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Natural pH Level for Hair

Q: My daughter is doing a project testing whether it is better to use professional expensive salon shampoos rather than the ones sold in a supermarket. We want to bring the pH levels of hair and why the professional shampoos (should) be better. We wanted to do a litmus paper test. Any ideas or help to the above question would be greatly appreciated.
 
A: Well, the main reason most salons claim that their products are better for the hair is a matter of pH levels. The pH (potential hydrogen) scale is a measure of the acidity or alkalinity of a substance. Here’s a quick and simple explanation of pH and how it works.
 
      You can’t discuss pH without talking about water and ions (or ionization). Only aqueous (water-based) substances have a pH level. (Oils and Alcohols do not.) An ion is an atom or molecule that carries an electrical charge. Ionization is the separation of a substance into ions. These ions will have opposite electrical charges. Those ions that are positively charged are called cations (KAT-eye-uns) and those that are negatively charged are called anions (AN-eye-uns).
 
      In pure water, some of the water molecules naturally ionize into hydrogen ions and hydroxide ions. The pH scale measures these ions. The hydrogen ion (H+) is acidic, while the hydroxide ion (OH) is alkaline. pH is only possible because of the ionization of water. In pure water, every water molecule produces one hydrogen ion and one hydroxide ion. Pure water has a neutral pH because it has an even number of hydrogen and hydroxide ions.
 
      The pH scale is the measure of relative alkalinity (number of hydroxide ions) or acidity (number of hydrogen ions) in a substance. “pH” as a term originates from the French term ‘pouvoir hydrogene’ (or hydrogen power). The “p” is written lower case to represent a quantity while the “H” is capitalized because it represents an element, therefore “pH” is the measure of the quantity of an element in a substance (in this case the amount of Hydrogen).
 
      pH is measured on a scale of 0-14, with 7 being a neutral solution. Each step on the scale is a tenfold increase in alkalinity (moving up the scale) or in acidity (moving down the scale). For example: skin and hair have an average pH of 5, which means that pure water is 100 times more alkaline than skin or hair, and skin or hair is 100 times more acidic than pure water.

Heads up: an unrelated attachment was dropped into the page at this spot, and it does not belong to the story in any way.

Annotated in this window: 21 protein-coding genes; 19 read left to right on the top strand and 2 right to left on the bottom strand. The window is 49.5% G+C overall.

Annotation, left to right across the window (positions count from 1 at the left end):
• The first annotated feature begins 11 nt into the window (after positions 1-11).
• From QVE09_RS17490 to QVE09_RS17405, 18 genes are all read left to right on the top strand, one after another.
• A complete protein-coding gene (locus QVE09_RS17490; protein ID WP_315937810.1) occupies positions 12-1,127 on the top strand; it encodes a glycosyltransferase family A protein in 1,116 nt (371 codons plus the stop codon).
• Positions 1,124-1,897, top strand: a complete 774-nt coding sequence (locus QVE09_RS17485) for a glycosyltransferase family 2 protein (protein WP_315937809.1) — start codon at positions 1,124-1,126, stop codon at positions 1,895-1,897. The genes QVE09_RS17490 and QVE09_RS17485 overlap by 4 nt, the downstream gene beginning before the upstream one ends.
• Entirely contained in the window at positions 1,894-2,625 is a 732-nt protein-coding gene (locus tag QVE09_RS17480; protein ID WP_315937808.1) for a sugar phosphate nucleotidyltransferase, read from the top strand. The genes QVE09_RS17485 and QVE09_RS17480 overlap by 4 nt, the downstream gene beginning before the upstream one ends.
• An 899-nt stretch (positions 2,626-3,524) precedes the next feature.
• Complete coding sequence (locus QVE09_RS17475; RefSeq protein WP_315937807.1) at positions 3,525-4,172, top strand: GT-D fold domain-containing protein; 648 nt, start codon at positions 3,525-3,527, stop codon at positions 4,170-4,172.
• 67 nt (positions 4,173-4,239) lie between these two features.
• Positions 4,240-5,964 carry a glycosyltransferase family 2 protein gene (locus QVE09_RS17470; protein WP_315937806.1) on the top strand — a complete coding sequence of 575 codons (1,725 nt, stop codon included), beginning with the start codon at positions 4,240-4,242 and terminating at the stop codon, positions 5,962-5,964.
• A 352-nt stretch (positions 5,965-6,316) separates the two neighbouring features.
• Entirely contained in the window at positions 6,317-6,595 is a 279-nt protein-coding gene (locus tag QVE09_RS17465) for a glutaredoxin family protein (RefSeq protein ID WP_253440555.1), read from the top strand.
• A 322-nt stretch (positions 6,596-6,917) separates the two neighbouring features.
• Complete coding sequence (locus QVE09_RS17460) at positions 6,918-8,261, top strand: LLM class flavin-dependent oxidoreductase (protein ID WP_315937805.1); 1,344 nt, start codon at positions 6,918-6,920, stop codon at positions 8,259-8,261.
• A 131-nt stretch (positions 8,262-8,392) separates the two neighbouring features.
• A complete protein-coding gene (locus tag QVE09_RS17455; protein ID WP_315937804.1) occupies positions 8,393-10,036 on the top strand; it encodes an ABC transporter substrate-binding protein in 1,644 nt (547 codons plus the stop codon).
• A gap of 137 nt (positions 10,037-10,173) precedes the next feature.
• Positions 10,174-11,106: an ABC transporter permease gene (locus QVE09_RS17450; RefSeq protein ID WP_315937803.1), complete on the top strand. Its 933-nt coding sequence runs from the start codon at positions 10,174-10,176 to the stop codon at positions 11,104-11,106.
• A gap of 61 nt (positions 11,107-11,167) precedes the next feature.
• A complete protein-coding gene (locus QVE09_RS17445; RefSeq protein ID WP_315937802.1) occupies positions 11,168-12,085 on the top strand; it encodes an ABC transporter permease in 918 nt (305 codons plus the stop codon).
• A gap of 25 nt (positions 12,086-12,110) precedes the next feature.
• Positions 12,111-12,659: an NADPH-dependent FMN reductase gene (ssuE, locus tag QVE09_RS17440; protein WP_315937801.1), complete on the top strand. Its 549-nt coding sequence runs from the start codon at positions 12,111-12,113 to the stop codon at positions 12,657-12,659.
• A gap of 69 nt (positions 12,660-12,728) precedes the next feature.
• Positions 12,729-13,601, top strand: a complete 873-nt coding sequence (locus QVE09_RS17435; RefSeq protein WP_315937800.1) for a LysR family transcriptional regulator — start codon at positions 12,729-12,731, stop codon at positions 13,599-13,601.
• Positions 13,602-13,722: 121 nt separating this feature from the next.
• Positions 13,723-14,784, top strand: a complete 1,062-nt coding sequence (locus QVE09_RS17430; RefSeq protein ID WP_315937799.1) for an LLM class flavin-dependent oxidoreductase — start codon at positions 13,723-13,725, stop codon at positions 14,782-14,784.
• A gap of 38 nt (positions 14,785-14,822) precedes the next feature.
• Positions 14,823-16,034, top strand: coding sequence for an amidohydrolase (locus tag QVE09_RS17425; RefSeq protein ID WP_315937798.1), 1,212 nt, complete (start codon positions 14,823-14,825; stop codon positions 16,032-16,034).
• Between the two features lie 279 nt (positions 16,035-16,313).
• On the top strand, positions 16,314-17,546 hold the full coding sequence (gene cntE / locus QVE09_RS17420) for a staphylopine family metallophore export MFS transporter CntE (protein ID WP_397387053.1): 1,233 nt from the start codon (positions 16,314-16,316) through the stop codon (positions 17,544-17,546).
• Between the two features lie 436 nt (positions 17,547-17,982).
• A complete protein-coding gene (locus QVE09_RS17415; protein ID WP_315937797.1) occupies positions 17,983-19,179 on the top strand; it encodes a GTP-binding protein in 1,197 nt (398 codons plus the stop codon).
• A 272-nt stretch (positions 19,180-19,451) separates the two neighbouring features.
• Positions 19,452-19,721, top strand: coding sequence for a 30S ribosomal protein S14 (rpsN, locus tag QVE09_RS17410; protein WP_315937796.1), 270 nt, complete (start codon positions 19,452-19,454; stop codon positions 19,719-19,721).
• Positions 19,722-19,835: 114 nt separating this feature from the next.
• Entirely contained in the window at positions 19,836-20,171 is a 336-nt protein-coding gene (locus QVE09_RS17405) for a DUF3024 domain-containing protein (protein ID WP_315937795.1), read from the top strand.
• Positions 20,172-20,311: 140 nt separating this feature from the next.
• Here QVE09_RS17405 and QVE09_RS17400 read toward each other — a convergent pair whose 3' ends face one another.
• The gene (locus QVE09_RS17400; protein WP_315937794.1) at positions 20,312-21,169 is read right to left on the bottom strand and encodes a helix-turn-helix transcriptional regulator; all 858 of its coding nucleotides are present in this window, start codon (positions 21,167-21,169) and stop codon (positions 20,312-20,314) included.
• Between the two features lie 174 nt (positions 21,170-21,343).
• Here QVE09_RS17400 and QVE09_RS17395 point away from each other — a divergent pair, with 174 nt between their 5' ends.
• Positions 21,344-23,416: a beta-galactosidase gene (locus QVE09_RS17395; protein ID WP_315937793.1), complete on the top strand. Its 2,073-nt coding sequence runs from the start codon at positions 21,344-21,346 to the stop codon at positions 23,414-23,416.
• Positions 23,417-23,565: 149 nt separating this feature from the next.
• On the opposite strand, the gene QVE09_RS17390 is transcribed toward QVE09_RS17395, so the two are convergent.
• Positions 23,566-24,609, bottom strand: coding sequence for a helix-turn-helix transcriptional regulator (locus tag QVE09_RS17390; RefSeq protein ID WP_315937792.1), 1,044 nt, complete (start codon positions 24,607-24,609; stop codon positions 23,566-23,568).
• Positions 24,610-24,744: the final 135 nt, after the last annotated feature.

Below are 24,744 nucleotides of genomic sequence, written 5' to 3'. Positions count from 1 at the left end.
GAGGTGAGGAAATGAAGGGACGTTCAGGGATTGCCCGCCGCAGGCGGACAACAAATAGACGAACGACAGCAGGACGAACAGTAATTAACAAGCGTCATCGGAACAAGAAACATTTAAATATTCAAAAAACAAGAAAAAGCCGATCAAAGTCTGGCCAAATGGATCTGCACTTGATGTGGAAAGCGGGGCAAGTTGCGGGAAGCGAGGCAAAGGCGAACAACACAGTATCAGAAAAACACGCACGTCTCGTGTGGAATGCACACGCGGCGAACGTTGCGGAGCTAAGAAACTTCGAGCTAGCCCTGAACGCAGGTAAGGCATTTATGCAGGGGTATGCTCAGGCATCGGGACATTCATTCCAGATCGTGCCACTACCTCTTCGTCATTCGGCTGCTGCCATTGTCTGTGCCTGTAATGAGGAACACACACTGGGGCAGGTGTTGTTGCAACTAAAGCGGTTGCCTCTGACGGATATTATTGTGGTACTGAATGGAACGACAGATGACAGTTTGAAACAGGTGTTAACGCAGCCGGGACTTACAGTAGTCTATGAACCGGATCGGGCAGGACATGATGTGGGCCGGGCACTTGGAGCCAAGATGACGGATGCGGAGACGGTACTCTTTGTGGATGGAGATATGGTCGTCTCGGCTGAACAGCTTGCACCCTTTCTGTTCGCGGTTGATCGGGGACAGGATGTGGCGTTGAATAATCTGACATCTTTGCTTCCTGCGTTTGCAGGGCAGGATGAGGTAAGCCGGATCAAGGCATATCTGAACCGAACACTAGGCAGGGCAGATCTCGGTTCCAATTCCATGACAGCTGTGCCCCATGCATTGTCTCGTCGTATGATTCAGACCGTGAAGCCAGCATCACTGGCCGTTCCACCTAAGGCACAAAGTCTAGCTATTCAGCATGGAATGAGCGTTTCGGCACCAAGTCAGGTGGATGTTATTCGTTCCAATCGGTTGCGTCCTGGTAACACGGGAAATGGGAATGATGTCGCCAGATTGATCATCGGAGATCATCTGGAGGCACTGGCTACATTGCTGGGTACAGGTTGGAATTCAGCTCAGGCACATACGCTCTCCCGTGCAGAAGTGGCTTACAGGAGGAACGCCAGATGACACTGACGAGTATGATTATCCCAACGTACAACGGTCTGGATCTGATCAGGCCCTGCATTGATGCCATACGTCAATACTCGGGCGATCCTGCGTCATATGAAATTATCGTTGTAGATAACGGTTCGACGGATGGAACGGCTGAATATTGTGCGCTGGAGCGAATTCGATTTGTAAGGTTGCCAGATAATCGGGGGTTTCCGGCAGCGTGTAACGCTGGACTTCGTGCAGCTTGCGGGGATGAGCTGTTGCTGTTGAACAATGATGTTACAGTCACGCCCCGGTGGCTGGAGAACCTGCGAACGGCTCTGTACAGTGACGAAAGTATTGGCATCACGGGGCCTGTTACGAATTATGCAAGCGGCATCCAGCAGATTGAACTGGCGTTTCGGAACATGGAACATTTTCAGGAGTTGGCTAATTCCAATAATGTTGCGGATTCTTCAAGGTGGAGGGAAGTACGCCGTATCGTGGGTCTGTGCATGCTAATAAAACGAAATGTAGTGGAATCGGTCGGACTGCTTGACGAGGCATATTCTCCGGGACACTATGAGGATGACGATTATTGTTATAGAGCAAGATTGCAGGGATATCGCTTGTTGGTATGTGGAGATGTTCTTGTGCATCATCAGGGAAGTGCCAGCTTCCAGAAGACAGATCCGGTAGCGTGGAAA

Any substance with a pH that is greater than 7.0 is considered an alkali, and any substance with a pH lower than 7.0 is considered an acid. Acids owe their chemical reactivity to the presence of Hydrogen ions (H+), taste sour, and will turn litmus paper from blue to red. Acids affect the hair by contracting and hardening it.
 
      Alkalis owe their chemical reactivity to the hydroxide ion (OH). The terms ‘alkali’ and ‘base’ are interchangeable. Alkalis have a bitter taste, turn litmus paper from red to blue, and feel soapy and slippery on the skin. They affect the hair by softening and swelling it.
 
      When acids and alkalis are combined in equal portions, they neutralize one another.
 
      When it comes to salon products and their pH levels, most salons claim that their products are better for the hair because they are gentler (more closely match the natural pH of hair). This could be tested by using litmus paper to gauge the pH level of these salon products, and comparing the pH levels with the established natural level of 5 for hair. (Hair and skin actually have a pH that ranges from 4.5 to 5.5, and is typically averaged to 5.0.) You could test a number of salon products (shampoos and conditioners) and a number of store brand versions.
 
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